Inderscience Publishers

DNA damage: risk comparisons of low radiation vis-a-vis dietary micronutrient deficiencies

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Micronutrients are the substances in minute amounts that are essential for human life. This study discusses laboratory and epidemiological evidence that dietary micronutrient deficiencies cause DNA damage. DNA damage comparisons are made between dietary micronutrient deficiencies and low dose radiation. Laboratory studies show that micronutrient deficiencies can cause greater DNA damage than radiation doses significantly above background environmental levels. Previous concerns that have been expressed about comparing endogenous DNA damages to radiation-induced DNA damages are discussed, in particular, the role of radiation clusters. It is shown that cluster damage does not preclude making comparisons of dietary micronutrient deficiencies vis-a-vis radiation, especially at background environmental levels. Such damage comparisons provide the public with a means of placing radiation risk in perspective by comparing a readily appreciated, everyday concept (dietary deficiencies) with that of radiation.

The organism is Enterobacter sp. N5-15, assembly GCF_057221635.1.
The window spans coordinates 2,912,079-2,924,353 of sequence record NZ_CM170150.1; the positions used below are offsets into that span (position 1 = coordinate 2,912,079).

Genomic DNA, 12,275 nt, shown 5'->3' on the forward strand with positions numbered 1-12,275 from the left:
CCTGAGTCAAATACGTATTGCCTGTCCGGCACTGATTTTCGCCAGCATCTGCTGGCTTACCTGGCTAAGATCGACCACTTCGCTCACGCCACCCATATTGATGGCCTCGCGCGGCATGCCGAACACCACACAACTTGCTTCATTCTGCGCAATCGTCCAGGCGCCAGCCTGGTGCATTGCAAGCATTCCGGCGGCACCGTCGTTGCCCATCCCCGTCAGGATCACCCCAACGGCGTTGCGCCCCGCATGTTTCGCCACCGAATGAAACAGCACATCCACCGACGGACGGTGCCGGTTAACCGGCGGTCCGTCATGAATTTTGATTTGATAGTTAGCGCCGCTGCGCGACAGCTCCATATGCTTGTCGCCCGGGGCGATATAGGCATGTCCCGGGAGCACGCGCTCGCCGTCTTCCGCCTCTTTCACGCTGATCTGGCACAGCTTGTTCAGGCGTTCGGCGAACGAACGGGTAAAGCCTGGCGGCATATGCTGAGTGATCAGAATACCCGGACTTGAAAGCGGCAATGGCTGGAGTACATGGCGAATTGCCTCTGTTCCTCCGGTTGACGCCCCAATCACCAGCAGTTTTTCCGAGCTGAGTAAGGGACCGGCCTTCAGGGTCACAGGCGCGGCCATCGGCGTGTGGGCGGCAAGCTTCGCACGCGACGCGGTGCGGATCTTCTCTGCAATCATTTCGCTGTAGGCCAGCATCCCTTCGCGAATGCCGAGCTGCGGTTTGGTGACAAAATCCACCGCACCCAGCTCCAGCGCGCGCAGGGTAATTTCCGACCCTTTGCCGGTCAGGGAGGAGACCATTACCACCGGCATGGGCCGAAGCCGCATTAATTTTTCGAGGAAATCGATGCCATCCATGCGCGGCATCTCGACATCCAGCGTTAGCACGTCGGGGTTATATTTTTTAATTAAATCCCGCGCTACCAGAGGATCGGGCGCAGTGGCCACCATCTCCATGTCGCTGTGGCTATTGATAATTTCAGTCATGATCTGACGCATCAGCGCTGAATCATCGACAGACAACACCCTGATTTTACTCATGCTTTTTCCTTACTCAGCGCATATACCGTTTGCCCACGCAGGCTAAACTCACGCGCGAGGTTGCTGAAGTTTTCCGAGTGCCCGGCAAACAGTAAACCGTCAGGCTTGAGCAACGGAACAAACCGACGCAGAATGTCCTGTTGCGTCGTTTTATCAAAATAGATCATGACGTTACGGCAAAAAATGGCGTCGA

Keywords: constitutive repair, induced repair, diet, folate, low dose radiation, micronutrients, public perception, low radiation, radiation risks, radio-induced cancer, risk estimation, DNA damage, dietary deficiencies, radiation clusters, micronutrient deficiencies

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